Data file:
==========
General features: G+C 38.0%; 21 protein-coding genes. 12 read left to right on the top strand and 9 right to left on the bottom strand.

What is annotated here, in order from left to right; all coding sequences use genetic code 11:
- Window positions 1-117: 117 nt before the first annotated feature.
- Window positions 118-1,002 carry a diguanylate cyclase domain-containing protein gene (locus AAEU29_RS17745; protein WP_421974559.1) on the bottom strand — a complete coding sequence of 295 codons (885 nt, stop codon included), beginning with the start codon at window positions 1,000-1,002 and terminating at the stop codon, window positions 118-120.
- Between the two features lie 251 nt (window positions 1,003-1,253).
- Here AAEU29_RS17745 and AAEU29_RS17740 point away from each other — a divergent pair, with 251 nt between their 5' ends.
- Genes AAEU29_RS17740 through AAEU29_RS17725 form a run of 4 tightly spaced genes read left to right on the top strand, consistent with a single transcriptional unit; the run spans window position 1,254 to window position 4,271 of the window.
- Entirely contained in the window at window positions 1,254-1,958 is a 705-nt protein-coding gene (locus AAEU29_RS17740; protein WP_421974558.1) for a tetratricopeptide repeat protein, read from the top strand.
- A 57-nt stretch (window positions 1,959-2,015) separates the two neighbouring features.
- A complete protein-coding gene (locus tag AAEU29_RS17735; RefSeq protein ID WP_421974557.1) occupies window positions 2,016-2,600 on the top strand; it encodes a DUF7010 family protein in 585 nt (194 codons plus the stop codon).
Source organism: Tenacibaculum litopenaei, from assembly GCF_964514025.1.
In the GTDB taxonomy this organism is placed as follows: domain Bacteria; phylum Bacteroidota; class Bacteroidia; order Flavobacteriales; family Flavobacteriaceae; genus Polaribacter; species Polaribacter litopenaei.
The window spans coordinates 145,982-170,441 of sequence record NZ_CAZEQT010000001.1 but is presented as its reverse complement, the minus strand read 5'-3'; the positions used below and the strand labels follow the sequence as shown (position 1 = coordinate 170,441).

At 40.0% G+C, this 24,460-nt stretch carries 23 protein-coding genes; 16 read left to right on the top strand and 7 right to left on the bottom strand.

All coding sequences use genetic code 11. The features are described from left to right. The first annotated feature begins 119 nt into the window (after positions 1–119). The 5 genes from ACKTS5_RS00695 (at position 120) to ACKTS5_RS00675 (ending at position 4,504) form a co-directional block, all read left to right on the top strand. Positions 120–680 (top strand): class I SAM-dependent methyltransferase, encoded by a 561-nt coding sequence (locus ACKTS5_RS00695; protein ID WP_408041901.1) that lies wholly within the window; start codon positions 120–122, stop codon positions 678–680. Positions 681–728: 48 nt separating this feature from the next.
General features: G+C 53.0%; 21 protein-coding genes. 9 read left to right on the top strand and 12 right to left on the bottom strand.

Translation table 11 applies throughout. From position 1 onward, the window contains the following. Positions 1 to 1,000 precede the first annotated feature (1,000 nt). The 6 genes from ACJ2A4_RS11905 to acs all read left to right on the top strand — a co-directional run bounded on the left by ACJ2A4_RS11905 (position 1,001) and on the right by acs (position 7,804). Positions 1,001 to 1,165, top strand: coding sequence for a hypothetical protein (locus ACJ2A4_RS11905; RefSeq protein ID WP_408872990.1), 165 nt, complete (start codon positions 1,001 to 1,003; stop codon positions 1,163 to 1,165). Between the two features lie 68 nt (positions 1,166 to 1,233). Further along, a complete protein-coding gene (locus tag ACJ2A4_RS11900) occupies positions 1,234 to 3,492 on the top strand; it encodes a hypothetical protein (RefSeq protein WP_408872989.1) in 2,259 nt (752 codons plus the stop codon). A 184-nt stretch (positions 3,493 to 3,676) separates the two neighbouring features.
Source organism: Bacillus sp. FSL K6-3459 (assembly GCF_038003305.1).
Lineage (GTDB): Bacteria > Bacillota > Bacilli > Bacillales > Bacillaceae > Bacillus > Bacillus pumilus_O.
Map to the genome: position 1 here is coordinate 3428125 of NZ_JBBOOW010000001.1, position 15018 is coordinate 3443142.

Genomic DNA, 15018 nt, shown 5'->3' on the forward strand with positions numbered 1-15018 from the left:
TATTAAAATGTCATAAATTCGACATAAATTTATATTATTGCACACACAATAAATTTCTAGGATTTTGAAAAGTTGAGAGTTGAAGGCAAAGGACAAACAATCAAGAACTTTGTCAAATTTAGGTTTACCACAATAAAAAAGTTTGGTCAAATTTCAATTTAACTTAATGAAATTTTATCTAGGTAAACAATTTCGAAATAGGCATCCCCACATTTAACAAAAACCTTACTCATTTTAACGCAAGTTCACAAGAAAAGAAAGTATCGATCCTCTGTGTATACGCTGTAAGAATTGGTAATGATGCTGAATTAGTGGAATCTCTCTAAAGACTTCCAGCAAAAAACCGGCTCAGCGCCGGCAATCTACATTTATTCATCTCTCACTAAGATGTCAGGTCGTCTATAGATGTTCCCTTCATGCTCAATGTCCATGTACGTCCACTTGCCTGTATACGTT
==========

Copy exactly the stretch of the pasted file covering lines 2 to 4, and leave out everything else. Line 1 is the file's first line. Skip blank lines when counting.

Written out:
What is annotated here, in order from left to right; all coding sequences use genetic code 11:
- Window positions 1-117: 117 nt before the first annotated feature.
- Window positions 118-1,002 carry a diguanylate cyclase domain-containing protein gene (locus AAEU29_RS17745; protein WP_421974559.1) on the bottom strand — a complete coding sequence of 295 codons (885 nt, stop codon included), beginning with the start codon at window positions 1,000-1,002 and terminating at the stop codon, window positions 118-120.